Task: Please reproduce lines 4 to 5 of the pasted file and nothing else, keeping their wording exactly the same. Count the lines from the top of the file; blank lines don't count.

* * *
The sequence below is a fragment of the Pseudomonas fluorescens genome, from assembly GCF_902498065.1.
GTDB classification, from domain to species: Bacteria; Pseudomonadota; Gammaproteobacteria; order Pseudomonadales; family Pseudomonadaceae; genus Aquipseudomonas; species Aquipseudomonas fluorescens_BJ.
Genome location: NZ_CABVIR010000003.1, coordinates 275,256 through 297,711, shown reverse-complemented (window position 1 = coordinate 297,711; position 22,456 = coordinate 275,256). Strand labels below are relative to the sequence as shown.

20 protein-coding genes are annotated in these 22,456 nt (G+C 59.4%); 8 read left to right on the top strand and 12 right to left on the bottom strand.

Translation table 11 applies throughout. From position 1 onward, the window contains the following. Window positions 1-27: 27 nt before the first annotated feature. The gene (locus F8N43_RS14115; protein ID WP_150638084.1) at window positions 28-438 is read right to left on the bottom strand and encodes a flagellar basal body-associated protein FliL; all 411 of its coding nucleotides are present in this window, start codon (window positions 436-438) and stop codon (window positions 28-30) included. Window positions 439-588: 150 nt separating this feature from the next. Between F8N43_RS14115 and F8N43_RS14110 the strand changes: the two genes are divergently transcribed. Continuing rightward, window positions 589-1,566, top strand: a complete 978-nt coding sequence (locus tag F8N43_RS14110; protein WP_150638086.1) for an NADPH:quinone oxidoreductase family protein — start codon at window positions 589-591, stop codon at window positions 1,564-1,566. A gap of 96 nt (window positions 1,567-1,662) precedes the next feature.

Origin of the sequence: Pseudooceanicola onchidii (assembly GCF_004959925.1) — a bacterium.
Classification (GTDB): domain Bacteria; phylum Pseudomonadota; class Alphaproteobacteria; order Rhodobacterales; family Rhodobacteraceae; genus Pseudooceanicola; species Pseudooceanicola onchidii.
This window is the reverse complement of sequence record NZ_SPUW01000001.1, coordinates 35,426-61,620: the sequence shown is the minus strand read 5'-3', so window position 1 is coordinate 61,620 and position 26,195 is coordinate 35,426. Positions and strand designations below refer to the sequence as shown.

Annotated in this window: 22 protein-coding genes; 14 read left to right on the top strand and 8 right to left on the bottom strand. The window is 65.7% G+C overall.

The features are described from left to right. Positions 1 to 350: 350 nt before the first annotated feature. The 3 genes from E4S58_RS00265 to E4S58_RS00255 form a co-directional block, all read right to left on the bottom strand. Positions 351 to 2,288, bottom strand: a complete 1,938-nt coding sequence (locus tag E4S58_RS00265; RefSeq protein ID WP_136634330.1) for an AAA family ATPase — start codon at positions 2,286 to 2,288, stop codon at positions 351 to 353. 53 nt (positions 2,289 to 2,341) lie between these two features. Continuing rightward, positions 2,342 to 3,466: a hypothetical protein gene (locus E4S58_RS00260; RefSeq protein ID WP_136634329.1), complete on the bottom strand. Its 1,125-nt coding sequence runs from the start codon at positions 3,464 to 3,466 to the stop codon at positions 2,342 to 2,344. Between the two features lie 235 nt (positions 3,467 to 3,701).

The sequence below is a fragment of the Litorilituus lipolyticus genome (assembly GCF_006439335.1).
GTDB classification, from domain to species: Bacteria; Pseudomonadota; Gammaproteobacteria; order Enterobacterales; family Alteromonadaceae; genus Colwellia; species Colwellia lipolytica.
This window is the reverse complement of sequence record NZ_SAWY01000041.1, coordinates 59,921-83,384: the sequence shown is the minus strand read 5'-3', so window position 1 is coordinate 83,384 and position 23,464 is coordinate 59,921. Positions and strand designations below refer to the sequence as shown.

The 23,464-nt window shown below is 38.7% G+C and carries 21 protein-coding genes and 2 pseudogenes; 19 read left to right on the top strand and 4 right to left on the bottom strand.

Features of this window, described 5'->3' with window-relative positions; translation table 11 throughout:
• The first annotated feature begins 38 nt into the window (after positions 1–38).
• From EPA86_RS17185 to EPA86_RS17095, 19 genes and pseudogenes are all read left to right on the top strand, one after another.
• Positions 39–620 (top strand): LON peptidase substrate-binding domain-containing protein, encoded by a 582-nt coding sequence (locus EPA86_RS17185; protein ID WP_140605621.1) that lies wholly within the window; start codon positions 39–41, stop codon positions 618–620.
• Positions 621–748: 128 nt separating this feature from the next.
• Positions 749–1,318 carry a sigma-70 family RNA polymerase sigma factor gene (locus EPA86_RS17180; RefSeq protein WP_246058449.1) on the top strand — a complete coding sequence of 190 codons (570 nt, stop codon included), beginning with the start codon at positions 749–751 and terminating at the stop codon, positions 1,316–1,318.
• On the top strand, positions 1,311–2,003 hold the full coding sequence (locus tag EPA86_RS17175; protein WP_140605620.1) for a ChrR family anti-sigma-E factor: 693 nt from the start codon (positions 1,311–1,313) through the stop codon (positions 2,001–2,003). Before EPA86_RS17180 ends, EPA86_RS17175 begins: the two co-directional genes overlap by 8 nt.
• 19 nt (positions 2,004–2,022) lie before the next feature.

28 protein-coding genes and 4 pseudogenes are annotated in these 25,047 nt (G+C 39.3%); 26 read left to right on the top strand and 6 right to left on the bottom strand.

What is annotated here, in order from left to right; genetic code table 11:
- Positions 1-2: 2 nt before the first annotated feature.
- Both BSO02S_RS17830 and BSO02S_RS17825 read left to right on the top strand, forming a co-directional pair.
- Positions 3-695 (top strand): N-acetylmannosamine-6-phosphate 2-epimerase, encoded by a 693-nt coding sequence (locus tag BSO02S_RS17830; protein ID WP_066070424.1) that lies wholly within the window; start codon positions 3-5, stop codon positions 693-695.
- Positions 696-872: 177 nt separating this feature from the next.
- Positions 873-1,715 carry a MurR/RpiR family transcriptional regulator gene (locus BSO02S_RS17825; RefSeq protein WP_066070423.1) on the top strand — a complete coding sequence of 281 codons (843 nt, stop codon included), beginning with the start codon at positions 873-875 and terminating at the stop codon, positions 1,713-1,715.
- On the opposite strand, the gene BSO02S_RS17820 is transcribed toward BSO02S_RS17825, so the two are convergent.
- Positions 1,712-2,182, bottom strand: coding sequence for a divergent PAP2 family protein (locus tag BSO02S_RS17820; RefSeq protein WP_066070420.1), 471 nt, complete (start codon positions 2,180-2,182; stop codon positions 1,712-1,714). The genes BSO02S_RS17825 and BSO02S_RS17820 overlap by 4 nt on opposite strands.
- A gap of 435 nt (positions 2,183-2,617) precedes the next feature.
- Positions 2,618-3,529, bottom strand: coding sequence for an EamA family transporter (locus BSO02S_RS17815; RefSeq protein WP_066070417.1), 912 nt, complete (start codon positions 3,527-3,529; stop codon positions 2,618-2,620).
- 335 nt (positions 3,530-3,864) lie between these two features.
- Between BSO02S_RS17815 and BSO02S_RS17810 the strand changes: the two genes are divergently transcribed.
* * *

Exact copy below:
20 protein-coding genes are annotated in these 22,456 nt (G+C 59.4%); 8 read left to right on the top strand and 12 right to left on the bottom strand.

Translation table 11 applies throughout. From position 1 onward, the window contains the following. Window positions 1-27: 27 nt before the first annotated feature. The gene (locus F8N43_RS14115; protein ID WP_150638084.1) at window positions 28-438 is read right to left on the bottom strand and encodes a flagellar basal body-associated protein FliL; all 411 of its coding nucleotides are present in this window, start codon (window positions 436-438) and stop codon (window positions 28-30) included. Window positions 439-588: 150 nt separating this feature from the next. Between F8N43_RS14115 and F8N43_RS14110 the strand changes: the two genes are divergently transcribed. Continuing rightward, window positions 589-1,566, top strand: a complete 978-nt coding sequence (locus tag F8N43_RS14110; protein WP_150638086.1) for an NADPH:quinone oxidoreductase family protein — start codon at window positions 589-591, stop codon at window positions 1,564-1,566. A gap of 96 nt (window positions 1,567-1,662) precedes the next feature.